Movie review: “Sorry to Bother You,” special dystopian film

Movie conveys social awareness through human-horse hybrids, bawdy humor

MORGAN LESTER, Evergreen columnist

Hear this: “Greetings Cassius Green. I hope you did not mastur­bate today. We need you sharp and ready to go.”

This is one of the lines in “Sorry to Bother You.” I’m not kidding. While it is in the sec­ond half of the film, it defines the odd, bawdy humor that runs rampant throughout this quirky science-fiction film.

It also involves dimension-hopping, human-horse hybrids and an unusual flip-flop on stereotypes. I see it as a movie about work and living through the world, and its relevance will last past its release and perhaps for decades.

“It’s kinda wild … and it’s in a weird spot socially with dif­ferent race issues, with some weird sci-fi stuff,” said Madison Arpin, director of films at Student Entertainment Board. “I thought it was a good way to integrate some tones of social justice with something kind of funny and weird.”

What makes this film important is the comedic way it handles race issues and how it delivers a commentary with subtle grace instead of directly attacking or criticizing. The main issue the movie focuses on is capitalism and directs its critiques at the puppet masters of society.

These comparisons come clear with Steve Lift’s attempt to create equisapiens — half-horse, half-human hybrids – that directly evoke the word “work­horse,” the union vs. bread on the table debate and the misdi­rection on the part of companies to hide working conditions. These subtle portrayals and abstractions make this movie last well beyond initial viewings.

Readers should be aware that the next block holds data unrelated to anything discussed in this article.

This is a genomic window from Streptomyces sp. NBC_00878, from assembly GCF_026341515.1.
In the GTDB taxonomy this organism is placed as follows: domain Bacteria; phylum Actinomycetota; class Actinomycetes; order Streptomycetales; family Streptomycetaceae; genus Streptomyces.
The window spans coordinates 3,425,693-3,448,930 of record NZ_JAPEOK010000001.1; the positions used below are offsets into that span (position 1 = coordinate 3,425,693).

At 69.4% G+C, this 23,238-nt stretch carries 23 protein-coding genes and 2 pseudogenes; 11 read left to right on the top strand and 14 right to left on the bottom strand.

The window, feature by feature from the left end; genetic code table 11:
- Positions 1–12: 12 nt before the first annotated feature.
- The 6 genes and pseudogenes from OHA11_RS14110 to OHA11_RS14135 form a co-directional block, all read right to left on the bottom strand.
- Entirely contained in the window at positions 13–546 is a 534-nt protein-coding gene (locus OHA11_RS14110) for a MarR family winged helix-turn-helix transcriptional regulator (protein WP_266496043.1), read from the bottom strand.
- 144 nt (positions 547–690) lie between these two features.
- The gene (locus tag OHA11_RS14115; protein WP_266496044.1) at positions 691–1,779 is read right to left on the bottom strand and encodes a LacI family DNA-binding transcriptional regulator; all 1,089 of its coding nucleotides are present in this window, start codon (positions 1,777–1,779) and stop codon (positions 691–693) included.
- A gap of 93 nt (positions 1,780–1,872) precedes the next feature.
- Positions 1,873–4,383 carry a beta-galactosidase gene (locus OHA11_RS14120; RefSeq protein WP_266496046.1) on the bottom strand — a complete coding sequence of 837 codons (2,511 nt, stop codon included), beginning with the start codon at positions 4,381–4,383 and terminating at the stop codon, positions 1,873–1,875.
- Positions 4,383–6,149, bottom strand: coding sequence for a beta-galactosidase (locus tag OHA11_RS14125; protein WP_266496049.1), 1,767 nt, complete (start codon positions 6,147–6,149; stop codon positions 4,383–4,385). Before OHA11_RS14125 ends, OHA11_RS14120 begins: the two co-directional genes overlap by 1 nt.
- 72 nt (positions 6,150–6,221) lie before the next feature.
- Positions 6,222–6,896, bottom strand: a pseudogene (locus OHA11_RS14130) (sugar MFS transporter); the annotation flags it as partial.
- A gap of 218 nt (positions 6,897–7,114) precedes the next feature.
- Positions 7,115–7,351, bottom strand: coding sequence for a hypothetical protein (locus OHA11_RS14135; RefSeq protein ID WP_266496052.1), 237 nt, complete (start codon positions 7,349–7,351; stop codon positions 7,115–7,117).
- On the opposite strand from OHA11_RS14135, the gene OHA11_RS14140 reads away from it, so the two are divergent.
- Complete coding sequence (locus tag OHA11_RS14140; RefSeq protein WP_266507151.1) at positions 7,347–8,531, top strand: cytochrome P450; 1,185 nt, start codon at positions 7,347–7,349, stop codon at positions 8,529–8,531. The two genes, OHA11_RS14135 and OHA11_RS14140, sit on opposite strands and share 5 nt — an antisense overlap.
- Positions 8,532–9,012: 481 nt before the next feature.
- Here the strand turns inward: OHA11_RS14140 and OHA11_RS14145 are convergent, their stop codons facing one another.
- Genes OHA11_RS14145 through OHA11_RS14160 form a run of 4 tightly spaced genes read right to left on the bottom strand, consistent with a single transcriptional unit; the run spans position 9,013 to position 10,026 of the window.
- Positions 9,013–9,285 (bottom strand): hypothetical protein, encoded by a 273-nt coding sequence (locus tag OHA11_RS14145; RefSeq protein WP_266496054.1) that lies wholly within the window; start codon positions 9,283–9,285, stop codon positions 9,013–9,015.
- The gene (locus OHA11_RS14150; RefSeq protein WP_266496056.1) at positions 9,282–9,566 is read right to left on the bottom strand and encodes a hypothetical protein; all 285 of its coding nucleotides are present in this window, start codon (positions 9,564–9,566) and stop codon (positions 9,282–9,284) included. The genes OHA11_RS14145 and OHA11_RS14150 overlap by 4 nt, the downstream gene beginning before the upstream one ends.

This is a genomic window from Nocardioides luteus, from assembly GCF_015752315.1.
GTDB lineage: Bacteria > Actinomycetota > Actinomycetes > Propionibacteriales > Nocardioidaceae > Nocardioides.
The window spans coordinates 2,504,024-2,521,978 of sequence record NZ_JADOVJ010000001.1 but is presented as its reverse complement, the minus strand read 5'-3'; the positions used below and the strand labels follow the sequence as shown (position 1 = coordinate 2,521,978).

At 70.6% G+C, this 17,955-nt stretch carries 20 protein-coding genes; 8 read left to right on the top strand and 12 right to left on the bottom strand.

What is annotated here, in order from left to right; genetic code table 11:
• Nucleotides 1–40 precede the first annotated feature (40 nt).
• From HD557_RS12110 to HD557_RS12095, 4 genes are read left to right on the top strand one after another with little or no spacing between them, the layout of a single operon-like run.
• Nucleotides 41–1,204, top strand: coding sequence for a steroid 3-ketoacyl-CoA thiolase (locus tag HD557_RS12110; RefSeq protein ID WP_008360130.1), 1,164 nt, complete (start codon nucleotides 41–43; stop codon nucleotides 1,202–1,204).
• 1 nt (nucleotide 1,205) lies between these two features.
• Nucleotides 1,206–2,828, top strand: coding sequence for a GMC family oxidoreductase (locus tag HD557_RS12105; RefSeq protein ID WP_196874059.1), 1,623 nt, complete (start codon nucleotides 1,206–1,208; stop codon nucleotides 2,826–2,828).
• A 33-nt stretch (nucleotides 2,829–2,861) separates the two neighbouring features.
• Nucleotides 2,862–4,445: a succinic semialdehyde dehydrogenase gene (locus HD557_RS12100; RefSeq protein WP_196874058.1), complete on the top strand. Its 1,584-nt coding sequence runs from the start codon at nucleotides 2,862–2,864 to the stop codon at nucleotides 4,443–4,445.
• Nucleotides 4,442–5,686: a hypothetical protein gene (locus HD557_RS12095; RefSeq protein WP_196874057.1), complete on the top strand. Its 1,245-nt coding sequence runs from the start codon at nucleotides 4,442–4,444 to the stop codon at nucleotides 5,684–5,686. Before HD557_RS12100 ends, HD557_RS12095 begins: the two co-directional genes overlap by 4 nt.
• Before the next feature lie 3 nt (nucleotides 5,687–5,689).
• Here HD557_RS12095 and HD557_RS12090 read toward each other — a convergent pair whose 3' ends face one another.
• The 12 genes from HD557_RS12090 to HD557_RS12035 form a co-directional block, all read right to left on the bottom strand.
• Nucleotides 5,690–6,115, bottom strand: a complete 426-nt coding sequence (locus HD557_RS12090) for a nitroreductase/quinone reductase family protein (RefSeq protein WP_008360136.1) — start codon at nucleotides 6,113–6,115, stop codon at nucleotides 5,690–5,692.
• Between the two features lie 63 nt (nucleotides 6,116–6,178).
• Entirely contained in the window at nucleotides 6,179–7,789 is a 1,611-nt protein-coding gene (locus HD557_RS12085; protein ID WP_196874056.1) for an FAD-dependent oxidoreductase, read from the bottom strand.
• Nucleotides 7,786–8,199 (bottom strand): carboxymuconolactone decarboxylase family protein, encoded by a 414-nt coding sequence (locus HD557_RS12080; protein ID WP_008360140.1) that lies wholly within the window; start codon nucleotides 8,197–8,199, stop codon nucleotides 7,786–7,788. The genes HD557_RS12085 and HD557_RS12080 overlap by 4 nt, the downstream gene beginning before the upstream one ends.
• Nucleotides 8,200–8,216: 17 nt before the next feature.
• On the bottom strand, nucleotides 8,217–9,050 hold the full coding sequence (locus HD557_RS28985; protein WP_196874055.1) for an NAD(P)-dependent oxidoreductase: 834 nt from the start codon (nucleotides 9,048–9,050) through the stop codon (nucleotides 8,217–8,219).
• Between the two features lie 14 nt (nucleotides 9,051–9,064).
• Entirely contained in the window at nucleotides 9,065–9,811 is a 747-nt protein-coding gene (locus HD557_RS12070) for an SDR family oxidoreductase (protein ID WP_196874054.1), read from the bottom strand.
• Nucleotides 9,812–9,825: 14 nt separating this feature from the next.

The way these critiques are masked by the film’s comedy is special — they’re delivered in subtle ways that makes one laugh and think.

This review also should not come without warning — the ending gets weird quickly. While some films require only one viewing to understand what is going on or the message itself, there are some that require mul­tiple, peeling away each layer of the movie with each viewing. “Sorry to Bother You” is one of those movies.

“When they’re in the elevator and the voice in the elevator’s like ‘Hope you didn’t mastur­bate today,’ … that made me laugh so hard,” Arpin said. “I don’t why, but it does.”

For her, it was these moments that make this movie a memorable one outside of the social commentary.

For those looking out to be weirded out and confronted with abstraction, “Sorry to Bother You” will be showing at 6 and 9 p.m. Friday and Saturday in the CUB Auditorium, and 4 and 7 p.m. Sunday.

Tickets are free for students, $2 for guests and there is pop­corn while it lasts. Go out and live a little, and learn something about society.